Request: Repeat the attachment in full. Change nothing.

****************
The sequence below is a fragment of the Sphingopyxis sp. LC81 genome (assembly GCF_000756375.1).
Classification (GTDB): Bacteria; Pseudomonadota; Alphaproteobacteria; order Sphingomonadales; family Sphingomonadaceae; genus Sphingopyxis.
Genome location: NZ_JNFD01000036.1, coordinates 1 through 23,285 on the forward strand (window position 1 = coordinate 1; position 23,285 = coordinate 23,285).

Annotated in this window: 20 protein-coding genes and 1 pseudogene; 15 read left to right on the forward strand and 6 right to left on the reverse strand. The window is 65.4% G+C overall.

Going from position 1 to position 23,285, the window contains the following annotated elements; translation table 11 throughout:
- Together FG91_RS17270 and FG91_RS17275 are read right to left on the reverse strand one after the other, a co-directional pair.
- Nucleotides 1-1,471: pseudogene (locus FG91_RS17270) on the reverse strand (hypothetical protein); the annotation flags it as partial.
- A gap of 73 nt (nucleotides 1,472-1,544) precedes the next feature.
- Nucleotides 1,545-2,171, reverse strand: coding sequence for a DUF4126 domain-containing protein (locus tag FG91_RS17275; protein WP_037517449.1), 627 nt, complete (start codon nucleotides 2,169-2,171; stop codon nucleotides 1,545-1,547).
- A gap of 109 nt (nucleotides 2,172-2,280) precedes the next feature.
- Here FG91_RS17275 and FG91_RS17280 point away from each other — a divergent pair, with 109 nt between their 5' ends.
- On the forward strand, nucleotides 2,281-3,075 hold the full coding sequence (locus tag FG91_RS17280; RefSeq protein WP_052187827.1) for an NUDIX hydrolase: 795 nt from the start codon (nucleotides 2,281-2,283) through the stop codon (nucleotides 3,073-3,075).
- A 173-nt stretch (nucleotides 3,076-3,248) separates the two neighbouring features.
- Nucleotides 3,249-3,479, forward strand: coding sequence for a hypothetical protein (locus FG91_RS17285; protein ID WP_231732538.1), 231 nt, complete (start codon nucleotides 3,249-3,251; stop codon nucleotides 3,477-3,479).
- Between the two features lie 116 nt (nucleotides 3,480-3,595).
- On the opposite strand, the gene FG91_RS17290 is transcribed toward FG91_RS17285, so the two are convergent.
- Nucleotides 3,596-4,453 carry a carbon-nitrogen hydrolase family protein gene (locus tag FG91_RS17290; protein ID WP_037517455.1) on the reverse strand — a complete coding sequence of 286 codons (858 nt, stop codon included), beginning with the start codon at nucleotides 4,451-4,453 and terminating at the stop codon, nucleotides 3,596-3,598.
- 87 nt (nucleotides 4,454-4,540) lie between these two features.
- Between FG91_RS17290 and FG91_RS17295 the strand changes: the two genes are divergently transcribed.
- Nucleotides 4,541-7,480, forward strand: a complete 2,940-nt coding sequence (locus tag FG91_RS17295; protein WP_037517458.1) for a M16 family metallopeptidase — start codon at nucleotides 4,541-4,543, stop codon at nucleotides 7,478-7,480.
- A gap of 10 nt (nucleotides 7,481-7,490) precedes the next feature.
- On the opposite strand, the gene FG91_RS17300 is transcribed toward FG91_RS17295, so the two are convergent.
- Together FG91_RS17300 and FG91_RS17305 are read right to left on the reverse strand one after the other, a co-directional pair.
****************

The sequence below is a fragment of the Sphingopyxis sp. LC81 genome (assembly GCF_000756375.1).
Classification (GTDB): Bacteria; Pseudomonadota; Alphaproteobacteria; order Sphingomonadales; family Sphingomonadaceae; genus Sphingopyxis.
Genome location: NZ_JNFD01000036.1, coordinates 1 through 23,285 on the forward strand (window position 1 = coordinate 1; position 23,285 = coordinate 23,285).

Annotated in this window: 20 protein-coding genes and 1 pseudogene; 15 read left to right on the forward strand and 6 right to left on the reverse strand. The window is 65.4% G+C overall.

Going from position 1 to position 23,285, the window contains the following annotated elements; translation table 11 throughout:
- Together FG91_RS17270 and FG91_RS17275 are read right to left on the reverse strand one after the other, a co-directional pair.
- Nucleotides 1-1,471: pseudogene (locus FG91_RS17270) on the reverse strand (hypothetical protein); the annotation flags it as partial.
- A gap of 73 nt (nucleotides 1,472-1,544) precedes the next feature.
- Nucleotides 1,545-2,171, reverse strand: coding sequence for a DUF4126 domain-containing protein (locus tag FG91_RS17275; protein WP_037517449.1), 627 nt, complete (start codon nucleotides 2,169-2,171; stop codon nucleotides 1,545-1,547).
- A gap of 109 nt (nucleotides 2,172-2,280) precedes the next feature.
- Here FG91_RS17275 and FG91_RS17280 point away from each other — a divergent pair, with 109 nt between their 5' ends.
- On the forward strand, nucleotides 2,281-3,075 hold the full coding sequence (locus tag FG91_RS17280; RefSeq protein WP_052187827.1) for an NUDIX hydrolase: 795 nt from the start codon (nucleotides 2,281-2,283) through the stop codon (nucleotides 3,073-3,075).
- A 173-nt stretch (nucleotides 3,076-3,248) separates the two neighbouring features.
- Nucleotides 3,249-3,479, forward strand: coding sequence for a hypothetical protein (locus FG91_RS17285; protein ID WP_231732538.1), 231 nt, complete (start codon nucleotides 3,249-3,251; stop codon nucleotides 3,477-3,479).
- Between the two features lie 116 nt (nucleotides 3,480-3,595).
- On the opposite strand, the gene FG91_RS17290 is transcribed toward FG91_RS17285, so the two are convergent.
- Nucleotides 3,596-4,453 carry a carbon-nitrogen hydrolase family protein gene (locus tag FG91_RS17290; protein ID WP_037517455.1) on the reverse strand — a complete coding sequence of 286 codons (858 nt, stop codon included), beginning with the start codon at nucleotides 4,451-4,453 and terminating at the stop codon, nucleotides 3,596-3,598.
- 87 nt (nucleotides 4,454-4,540) lie between these two features.
- Between FG91_RS17290 and FG91_RS17295 the strand changes: the two genes are divergently transcribed.
- Nucleotides 4,541-7,480, forward strand: a complete 2,940-nt coding sequence (locus tag FG91_RS17295; protein WP_037517458.1) for a M16 family metallopeptidase — start codon at nucleotides 4,541-4,543, stop codon at nucleotides 7,478-7,480.
- A gap of 10 nt (nucleotides 7,481-7,490) precedes the next feature.
- On the opposite strand, the gene FG91_RS17300 is transcribed toward FG91_RS17295, so the two are convergent.
- Together FG91_RS17300 and FG91_RS17305 are read right to left on the reverse strand one after the other, a co-directional pair.